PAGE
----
Witnesses at a House subcommittee hearing testified March 14 that the SEC’s proposed Regulation Best Interest seemed promising at first glance, but fell short upon closer inspection.
“Putting Investors First? Examining the SEC’s Best Interest Rule,” held by the House Financial Services Subcommittee on Investor Protection, Entrepreneurship, and Capital Markets, featured a single panel of witnesses who largely criticized the proposed rule in its current form, contending that it does not go far enough in protecting investors.
The lone defender of the rule was former SEC Chairman Harvey Pitt, who is now the CEO of Kalorama Partners, a Washington, DC consulting firm. Pitt testified that he believes the SEC’s proposal was well thought out, and offers an important standard that is not too restrictive. But he added that the proposal should be considered as an initial first step and that changes could still be made.
Four other witnesses offered similar criticisms in their testimony – including that the proposal does not define “best interest,” nor does it sufficiently address conflicts of interest, and that the Form CRS is confusing. Yet, they all appeared to stop short in calling for a complete revamp, believing that the existing proposal “could be fixed.”
“While the SEC’s Reg BI may be an improvement on the status quo, it is still far too weak, and I still have several serious concerns with the rule,” Rep. Carolyn Maloney (D-NY), the subcommittee’s chairwoman, said in her opening statement. Maloney argued, among other things, that the Reg BI does not subject brokers to a full fiduciary duty, despite the staff recommendations to do so, and that it does not clearly define “best interest.” Moreover, she contended that instead of saying that brokers have to provide advice “without regard to” their own financial interests, the SEC’s rule would allow brokers to take their own interests into account.
Susan MacMichael John, Chair of the CFP Board of Standards, offered a similar assessment, citing concern that the proposals “offer the appearance, but not the reality, of increased investor protection.” John emphasized that a final rule must include explicit fiduciary protections for retail investors, regardless of the business model under which that advice is provided. “Without these critical safeguards, Reg BI not only will fail to increase protections for retail investors, it may unintentionally mislead the public by implying that compliance with the final rule will cause financial firms and professionals to recommend only those investments that are truly in a retail investor’s ‘best interest,’” John stated.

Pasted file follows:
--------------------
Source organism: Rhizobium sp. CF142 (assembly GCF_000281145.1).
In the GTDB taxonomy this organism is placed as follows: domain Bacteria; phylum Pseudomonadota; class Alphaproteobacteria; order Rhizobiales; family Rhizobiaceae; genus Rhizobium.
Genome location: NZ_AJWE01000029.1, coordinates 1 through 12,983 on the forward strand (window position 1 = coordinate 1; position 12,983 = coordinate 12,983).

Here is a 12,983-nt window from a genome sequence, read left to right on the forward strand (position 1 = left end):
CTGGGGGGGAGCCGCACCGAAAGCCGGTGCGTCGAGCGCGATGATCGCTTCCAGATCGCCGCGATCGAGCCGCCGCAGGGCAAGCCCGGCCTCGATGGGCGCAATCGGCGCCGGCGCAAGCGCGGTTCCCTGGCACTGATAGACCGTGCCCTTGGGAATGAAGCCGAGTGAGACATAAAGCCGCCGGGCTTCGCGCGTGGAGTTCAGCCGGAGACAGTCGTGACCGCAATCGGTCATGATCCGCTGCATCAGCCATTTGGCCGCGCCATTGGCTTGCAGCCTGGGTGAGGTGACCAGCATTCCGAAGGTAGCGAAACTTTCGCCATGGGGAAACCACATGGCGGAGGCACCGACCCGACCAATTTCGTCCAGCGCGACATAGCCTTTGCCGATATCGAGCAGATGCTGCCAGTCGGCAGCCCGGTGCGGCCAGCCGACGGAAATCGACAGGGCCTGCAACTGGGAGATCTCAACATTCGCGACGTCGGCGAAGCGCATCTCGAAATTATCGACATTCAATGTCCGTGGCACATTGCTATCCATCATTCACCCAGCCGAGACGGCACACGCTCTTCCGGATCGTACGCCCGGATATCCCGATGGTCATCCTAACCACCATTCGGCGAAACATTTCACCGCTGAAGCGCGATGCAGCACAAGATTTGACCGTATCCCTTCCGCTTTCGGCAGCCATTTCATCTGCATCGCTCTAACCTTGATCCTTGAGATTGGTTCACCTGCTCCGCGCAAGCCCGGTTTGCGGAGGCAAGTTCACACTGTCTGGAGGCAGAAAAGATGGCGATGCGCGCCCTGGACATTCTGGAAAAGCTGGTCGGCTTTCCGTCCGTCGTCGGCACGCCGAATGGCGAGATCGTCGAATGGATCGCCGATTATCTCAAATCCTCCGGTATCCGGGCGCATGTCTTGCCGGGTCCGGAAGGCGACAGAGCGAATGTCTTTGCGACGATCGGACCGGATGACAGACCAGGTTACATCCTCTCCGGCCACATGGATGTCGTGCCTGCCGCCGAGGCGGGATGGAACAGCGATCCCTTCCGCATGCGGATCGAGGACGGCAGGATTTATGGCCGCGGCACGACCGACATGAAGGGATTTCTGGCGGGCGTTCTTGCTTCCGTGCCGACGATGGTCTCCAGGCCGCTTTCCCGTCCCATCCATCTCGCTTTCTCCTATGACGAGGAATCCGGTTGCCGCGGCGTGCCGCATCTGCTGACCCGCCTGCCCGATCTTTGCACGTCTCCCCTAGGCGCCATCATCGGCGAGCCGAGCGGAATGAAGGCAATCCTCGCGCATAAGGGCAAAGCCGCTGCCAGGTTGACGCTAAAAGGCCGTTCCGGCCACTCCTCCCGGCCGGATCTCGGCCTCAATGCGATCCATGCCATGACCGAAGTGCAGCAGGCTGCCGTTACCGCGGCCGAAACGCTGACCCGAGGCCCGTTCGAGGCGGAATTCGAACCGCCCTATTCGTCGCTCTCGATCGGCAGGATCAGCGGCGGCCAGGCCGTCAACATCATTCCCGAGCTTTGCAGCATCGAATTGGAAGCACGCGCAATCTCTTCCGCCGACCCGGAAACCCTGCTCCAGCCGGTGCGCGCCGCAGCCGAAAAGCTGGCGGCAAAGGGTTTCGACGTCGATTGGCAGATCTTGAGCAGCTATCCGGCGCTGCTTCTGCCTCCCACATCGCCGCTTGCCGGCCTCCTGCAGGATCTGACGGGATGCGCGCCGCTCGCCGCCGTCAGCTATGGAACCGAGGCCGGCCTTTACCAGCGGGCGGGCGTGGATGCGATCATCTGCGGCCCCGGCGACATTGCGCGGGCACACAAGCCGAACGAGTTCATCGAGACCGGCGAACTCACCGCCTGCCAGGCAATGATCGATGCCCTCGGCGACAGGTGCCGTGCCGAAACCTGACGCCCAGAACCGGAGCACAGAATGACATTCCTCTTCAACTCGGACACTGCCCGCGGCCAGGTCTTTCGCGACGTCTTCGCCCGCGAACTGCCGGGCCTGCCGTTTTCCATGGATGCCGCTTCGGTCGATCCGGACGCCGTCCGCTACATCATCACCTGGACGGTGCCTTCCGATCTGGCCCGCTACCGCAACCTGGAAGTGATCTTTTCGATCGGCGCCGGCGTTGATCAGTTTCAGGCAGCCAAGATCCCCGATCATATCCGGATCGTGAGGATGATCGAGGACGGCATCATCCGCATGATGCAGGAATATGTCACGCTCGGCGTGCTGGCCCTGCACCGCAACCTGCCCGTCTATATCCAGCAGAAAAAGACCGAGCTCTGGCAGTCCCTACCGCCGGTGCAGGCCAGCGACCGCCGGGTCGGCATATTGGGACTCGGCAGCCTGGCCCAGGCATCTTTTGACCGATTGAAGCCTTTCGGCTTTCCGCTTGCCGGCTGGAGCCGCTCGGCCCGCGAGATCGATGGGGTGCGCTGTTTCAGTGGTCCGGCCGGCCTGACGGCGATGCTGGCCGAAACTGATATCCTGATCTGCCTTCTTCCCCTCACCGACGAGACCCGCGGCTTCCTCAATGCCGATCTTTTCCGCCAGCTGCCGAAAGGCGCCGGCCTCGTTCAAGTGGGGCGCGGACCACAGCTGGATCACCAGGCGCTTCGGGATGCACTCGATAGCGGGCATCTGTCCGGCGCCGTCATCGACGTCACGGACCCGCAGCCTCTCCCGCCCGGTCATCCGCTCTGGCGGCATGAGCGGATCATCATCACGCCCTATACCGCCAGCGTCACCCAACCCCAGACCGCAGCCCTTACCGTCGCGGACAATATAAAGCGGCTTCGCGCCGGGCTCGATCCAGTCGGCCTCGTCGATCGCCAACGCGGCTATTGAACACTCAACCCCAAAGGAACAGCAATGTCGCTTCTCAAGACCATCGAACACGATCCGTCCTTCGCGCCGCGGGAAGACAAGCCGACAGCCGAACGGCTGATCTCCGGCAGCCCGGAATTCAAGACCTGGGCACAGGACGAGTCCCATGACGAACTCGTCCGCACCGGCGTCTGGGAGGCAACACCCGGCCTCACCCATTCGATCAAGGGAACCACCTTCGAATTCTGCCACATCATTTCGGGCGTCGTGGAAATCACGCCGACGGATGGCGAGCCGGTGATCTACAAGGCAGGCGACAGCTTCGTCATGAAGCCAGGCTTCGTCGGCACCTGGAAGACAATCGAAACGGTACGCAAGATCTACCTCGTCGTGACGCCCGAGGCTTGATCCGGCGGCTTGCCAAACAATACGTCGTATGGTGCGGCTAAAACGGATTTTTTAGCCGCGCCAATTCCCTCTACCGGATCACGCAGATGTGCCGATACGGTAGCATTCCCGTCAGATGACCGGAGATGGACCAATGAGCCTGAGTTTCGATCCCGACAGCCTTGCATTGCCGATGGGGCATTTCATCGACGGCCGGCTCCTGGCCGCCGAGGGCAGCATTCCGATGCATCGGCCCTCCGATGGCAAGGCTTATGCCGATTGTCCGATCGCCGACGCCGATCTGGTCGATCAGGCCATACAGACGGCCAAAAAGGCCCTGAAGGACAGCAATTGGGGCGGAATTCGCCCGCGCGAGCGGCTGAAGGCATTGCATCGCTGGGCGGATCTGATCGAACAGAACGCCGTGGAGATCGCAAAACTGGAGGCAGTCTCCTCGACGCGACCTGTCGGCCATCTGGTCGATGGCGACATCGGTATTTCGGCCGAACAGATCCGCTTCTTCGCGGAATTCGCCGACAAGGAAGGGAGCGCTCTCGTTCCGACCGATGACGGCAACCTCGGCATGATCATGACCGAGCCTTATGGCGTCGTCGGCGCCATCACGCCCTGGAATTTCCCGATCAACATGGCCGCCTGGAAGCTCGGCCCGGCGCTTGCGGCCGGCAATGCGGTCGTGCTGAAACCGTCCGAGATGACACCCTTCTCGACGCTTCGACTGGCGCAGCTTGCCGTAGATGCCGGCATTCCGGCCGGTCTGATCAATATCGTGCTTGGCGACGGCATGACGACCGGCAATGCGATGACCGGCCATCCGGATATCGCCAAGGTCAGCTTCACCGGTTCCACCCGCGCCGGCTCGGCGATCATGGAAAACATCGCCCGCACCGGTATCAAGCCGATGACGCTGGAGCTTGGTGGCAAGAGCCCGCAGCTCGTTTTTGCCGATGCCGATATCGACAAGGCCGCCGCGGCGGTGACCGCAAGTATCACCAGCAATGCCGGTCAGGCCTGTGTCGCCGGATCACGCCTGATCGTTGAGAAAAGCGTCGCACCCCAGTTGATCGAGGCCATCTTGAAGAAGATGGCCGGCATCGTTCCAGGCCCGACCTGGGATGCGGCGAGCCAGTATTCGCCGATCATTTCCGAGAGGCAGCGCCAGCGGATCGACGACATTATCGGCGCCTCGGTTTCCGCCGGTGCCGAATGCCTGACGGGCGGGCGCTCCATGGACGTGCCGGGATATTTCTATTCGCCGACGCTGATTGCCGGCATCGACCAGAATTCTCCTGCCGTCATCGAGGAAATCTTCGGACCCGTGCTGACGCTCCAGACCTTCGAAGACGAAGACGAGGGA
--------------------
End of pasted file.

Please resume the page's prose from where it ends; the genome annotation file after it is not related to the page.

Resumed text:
Barbara Roper, the Consumer Federation of America’s Director of Investor Protection, suggested that the “good news is that it is still possible for the SEC to adopt sufficient changes to Reg BI for the regulation to earn its ‘best interest’ label.” Roper explained that the SEC could do this without having to restart its rulemaking process, by adopting a handful of changes to the regulatory text, including clarifying what it means by “best interest” in a way that offers protections beyond those already afforded under FINRA rules. She did, however, suggest a full rewrite and reproposal of the disclosures under the Form CRS.
Investor ‘Usability’ Testing
A separate component of the hearing was draft legislation – the “SEC Disclosure Effectiveness Testing Act” – by Rep. Sean Casten (D-IL) that would require the SEC to conduct “usability testing” on the agency’s disclosure forms before finalizing Reg BI.
Under the legislation, prior to finalizing any securities regulation that calls for disclosing information to retail investors, the SEC would be required to engage in investor testing to assess whether such information will achieve the purpose intended by the Commission. This would include qualitative testing in the form of one-on-one cognitive interviews of retail investors about any such information to be provided.
While the bill has not been introduced yet, several witness testified in support of it. “Had that legislation been in place before Reg BI was proposed, the SEC might have avoided the disclosure disaster that is Form CRS,” Roper argued, suggesting that the bill would help ensure that the disclosures developed by the SEC are designed to convey information that investors are more likely to read and thus make better, more informed investment decisions.
The legislation appears to be the result of what was believed by some to be inadequate “investor testing” by the Commission on the proposed Form CRS.
Citing a RAND Corporation study conducted on behalf of the SEC, a Committee memo observes that the results of the SEC’s investor testing on the proposed Form CRS have been mixed. It notes that the Relationship Summary appears to be helpful for investors who already read the documents when choosing an adviser, and who have more investing experience, but less helpful for investors who would not otherwise read the documents.
Moreover, the memo cites a group of former SEC senior economists who recently submitted a comment letter on the proposed regulations criticizing the SEC’s economic analysis of the Reg BI's likely effects, saying that the economic analysis is “weak and incomplete.”
This legislation by House Democrats is not likely to be enacted, but it may send a subtle message to the SEC.
Witness testimony, a webcast replay of the hearing and the draft “SEC Disclosure Effectiveness Testing Act” can be found here.